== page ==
When you go to Los Gatos Doc’s primary care physicians, we treat you as a person and not a disease. If you want to live longer and have better health we are here to advocate for you, to treat you with compassion and to help guide you through your individual health care journey.

About the Author: Arun Villivalam, MD is a concerned and caring family physician and primary care doctor serving the community of Los Gatos, CA. Dr. Villivalam attended Thomas Jefferson University, where he received his medical degree, and completed his residency in family medicine at Cook County Hospital. Dr. Villivalam provides a variety of services to ensure the health and wellbeing of his patients, including physicals for all ages, chronic care management, stress management, urgent care, medicare wellness visits, school physicals and more.


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LUPUS, in a nutshell

Every disease, everything that ails us, usually has a descriptor, a very easy way of describing it. and here is a lupus descriptor that is a very basic. Future articles will expound on this video:

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Lupus and Sjogren’s Syndrome and IVig

My doctor called, “We’ve found out why you have such problems with your balance, walking and weird sensations in your legs. ”

She proposed treating me with either high-dose IV steroids or immunoglobulins because the inflammation and viral activity in my blood was so great. She chose IVig instead of steroids, because steroids would suppress my immune system enough, so that fighting infection would be a problem.

The immunoglobulins would be given to me through an intravenous line. Having learned about immunoglobulins years ago in nursing school, there was no time like the present for a brusher upper! Briefly put, immunoglobulins are proteins found in the blood that are used to fight viruses and bacteria.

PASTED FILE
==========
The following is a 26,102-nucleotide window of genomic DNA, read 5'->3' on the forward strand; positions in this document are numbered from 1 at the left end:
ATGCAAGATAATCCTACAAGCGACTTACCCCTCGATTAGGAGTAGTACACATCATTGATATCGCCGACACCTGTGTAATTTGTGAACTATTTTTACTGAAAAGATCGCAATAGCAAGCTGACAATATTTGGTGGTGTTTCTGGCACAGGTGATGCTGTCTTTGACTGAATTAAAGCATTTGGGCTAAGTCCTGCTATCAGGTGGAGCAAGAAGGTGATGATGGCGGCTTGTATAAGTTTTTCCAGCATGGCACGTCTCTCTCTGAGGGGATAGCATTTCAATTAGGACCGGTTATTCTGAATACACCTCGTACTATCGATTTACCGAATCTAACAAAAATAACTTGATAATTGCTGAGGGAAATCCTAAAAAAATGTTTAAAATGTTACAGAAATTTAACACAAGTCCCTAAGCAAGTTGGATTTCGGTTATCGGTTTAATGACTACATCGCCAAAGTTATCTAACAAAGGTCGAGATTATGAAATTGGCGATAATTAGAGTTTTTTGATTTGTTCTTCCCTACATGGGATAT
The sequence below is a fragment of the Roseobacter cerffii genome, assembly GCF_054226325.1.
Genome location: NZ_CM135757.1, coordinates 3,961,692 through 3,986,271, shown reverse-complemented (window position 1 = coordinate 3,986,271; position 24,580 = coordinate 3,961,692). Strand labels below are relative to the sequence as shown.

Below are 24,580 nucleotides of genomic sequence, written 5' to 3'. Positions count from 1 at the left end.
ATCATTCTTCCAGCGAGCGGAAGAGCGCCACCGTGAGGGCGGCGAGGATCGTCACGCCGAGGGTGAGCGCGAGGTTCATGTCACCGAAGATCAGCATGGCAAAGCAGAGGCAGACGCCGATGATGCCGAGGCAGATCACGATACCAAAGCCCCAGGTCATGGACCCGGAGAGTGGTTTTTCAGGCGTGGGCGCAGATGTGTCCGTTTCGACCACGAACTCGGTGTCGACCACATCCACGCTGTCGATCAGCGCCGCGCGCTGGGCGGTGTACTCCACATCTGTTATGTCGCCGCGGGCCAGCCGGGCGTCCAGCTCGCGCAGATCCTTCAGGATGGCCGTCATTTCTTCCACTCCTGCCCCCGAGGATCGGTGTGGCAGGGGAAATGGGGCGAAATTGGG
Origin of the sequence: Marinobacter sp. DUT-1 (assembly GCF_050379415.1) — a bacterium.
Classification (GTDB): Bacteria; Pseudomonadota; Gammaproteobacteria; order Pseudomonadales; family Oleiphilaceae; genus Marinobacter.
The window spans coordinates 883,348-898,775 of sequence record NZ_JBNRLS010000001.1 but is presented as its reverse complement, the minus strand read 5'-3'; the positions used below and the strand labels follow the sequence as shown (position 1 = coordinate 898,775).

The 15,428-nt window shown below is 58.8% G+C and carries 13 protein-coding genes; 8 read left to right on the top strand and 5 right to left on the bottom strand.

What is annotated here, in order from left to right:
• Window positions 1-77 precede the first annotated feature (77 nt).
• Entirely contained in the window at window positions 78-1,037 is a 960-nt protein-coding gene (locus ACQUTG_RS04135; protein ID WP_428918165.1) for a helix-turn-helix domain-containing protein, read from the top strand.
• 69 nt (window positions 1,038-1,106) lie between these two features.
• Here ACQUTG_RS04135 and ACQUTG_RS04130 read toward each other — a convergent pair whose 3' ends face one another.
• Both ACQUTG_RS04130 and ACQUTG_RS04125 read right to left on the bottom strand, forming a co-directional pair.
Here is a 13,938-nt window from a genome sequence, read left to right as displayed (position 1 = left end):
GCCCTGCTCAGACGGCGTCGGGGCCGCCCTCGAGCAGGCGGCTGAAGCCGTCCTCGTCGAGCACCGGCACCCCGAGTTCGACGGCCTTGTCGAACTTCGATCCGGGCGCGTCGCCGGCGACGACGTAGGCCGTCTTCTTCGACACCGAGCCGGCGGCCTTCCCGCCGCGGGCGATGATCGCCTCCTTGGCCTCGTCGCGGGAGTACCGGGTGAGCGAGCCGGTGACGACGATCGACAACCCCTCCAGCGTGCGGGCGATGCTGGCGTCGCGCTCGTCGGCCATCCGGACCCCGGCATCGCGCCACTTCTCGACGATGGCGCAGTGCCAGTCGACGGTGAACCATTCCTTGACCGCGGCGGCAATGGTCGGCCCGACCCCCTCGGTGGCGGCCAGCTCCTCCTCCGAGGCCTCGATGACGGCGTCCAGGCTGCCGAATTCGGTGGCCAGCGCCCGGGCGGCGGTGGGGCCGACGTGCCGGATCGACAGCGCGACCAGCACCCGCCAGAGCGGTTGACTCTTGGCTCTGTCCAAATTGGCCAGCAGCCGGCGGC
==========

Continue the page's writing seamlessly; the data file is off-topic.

Because immunoglobulins are heavy, they require much volume for infusion. Because my doctor needed to know if I could tolerate the volume for the infusion, a right heart catheterization was to be done. In this procedure, a catheter would be placed in my neck, threaded through the heart and lungs and measurements taken in various places of the heart and lungs to help determine if I would be able to tolerate the volume of the immunoglobulins.

So, should steroids be used to treat the lupus and its massive inflammation or immunoglobulins to treat the antibody deficiency? I opted for, and the doctors felt the latter stood a better chance of being effective against the known culprit of Sjogren’s Syndrome. Stay tuned to this channel for the effectiveness of IVig.











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What is Pulmonary Hypertension?

We’ve talked about some ways in which lupus can affect the heart: its inflammation can cause pericarditis; a painful inflammation of the lining around the heart, lupus patients are at an increased risk for development of Coronary Artery Disease, dyslipidema and many other heart-related problems.